Following the multiple murder and rape convictions of serial killer Stephen Port, leading LGBT health charities have condemned remarks from a senior police officer that dating apps should "do more to prevent the offences in the first place" as "naive", "inadequate", and "inappropriate".
Amid mounting concerns over police handling of murder investigations in the Port case, which has been referred to the Independent Police Complaints Commission, Chief Constable Jane Sawyers, national police lead for LGBT issues, told the BBC's Victoria Derbyshire show that such apps should tell their users to "get to know the person not the profile" and that they should be "signposting people to the police".
But the very organisation that assisted the police during the Port case told BuzzFeed News such remarks were unhelpful.
"It’s inappropriate to blame apps per se for sexual assault or murder," said Catherine Bewley, senior practitioner in the sexual abuse casework service at Galop, the anti-LGBT abuse charity. "Apps are a tool that people connect through and who's really to blame is the people doing the crimes.
"Our concern at Galop is that safety advice that focuses on all the things you’re supposed to do to use apps safely misses the point – it makes it sound like it blames victims for what’s happened to them, that if you didn’t do all those things then it’s your fault that you were attacked, and I think that’s entirely wrong."
The idea that app users should "get to know the person not the profile" is misguided, Bewley added. "A lot of the advice is naïve and inadequate – this is not how apps work. How do you get to know the person?" she said. "Secondly, it puts the onus on preventing crime on those who might become victims, not on those who are potential criminals."
Abusers such as Port, who was found guilty of the murder and rape of four men whom he met through various websites and apps, are "good at manipulating, grooming, or exploiting other people to commit crimes against them," said Bewley.
"You’re not going to be able to necessarily spot that from their profile, or even if you get to know them – most crimes of violence happen within relationships between people who know each other. And in this case, Stephen Port actively groomed young men. It is wholly inappropriate to even suggest that there is any blame on them."
The focus on the responsibilities of apps is "a bit of red herring if that’s where all the focus goes in terms of preventing this sort of thing in the future," added Bewley. "There were signs for quite a few years that this person was abusive towards young men and the question is, why were they not picked up? Why did none of the young men involved feel empowered or confident enough to seek help? How could this situation have been prevented or predicted?"
Her concerns were echoed by other specialists in the field. Monty Moncrieff, chief executive of LGBT wellbeing organisation London Friend, told BuzzFeed News: "The apps are just a mechanism for meeting and in this case we’ve seen what looks like fairly significant failings by the police, so whilst looking at the engagement with the apps is fine to try and work with them around improving the wellbeing and safety of people using them, we also need to make sure that the police are aware of the risks, and that they aren’t making the same mistakes again."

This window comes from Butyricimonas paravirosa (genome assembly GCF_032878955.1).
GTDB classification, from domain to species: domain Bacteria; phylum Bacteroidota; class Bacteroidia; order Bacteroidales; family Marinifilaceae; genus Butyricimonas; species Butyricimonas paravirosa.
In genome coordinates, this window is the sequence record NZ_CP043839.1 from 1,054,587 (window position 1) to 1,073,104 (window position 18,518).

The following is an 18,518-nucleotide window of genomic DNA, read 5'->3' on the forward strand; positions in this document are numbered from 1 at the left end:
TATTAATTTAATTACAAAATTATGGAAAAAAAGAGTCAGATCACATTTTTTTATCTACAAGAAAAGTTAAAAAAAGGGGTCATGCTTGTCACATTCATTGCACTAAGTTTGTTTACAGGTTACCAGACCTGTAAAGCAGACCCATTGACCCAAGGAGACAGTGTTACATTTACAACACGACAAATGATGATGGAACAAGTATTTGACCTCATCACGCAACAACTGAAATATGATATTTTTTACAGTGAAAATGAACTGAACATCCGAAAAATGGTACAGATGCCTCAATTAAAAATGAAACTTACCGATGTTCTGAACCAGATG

High-profile campaigners such as Peter Tatchell have criticised the police for their response to Stephen Port's crimes.
"Even after the third murder the police were still maintaining that the deaths were ‘unusual’ but ‘not suspicious’," said Tatchell. "They did not issue a public alert to the gay community that a serial killer could be on the loose. This failing ignored Met police best practice advice which was agreed two decades ago. If the police had done this, further deaths may have been prevented."
Moncrieff argued, however, that there could be useful programmes that apps could fund, through specialist organisations, to improve app users' confidence and ability to negotiate sexual consent but that the focus should not be on the apps as they are "not responsible for behaviour like this and we don’t want to give the impression that people who are sexually assaulted may have been able to do anything to avoid it".
Ian Howley, CEO of gay men's health charity GMFA, accused Sawyers of "passing the buck".
"What can an app do? It feels like they're trying to deny that the police has any responsibility," he told BuzzFeed News. "The police need to start to take more responsibility for proving information to people who are using apps."
More crucially, he said, if a victim of rape or sexual assault during an app meet-up is intoxicated with an illegal drug, they need to be reassured that "they can step forward and know they're not going to be treated like a criminal".
Sawyers confirmed this would not be the case, but concerns among the LGBT community persist regarding reporting crimes amid drug use.
In response, Galop and London Friend have today published advice for members of the community on where to go for help and support if assaulted while taking drugs – without getting in trouble with the police.
As LGBT organisations attempt to encourage victims to come forward, Sawyers' comments that app users should get to know each other first reveal a striking ignorance of the realities of how gay and bisexual men interface with such technology, said Howley.
"It comes across that she’s not up to date with how gay men use apps in the modern world. It’s all very well looking at personal responsibility and ways to get to know someone but it’s unrealistic to ask someone to do that, just like it’s unrealistic to ask users to meet in a public place – a lot of these meet-ups happen on the spur of the moment.
"She needs to talk to agencies dealing with this on a day-to-day basis to find out the realities of what it is like to be a gay man using apps in the 21st century."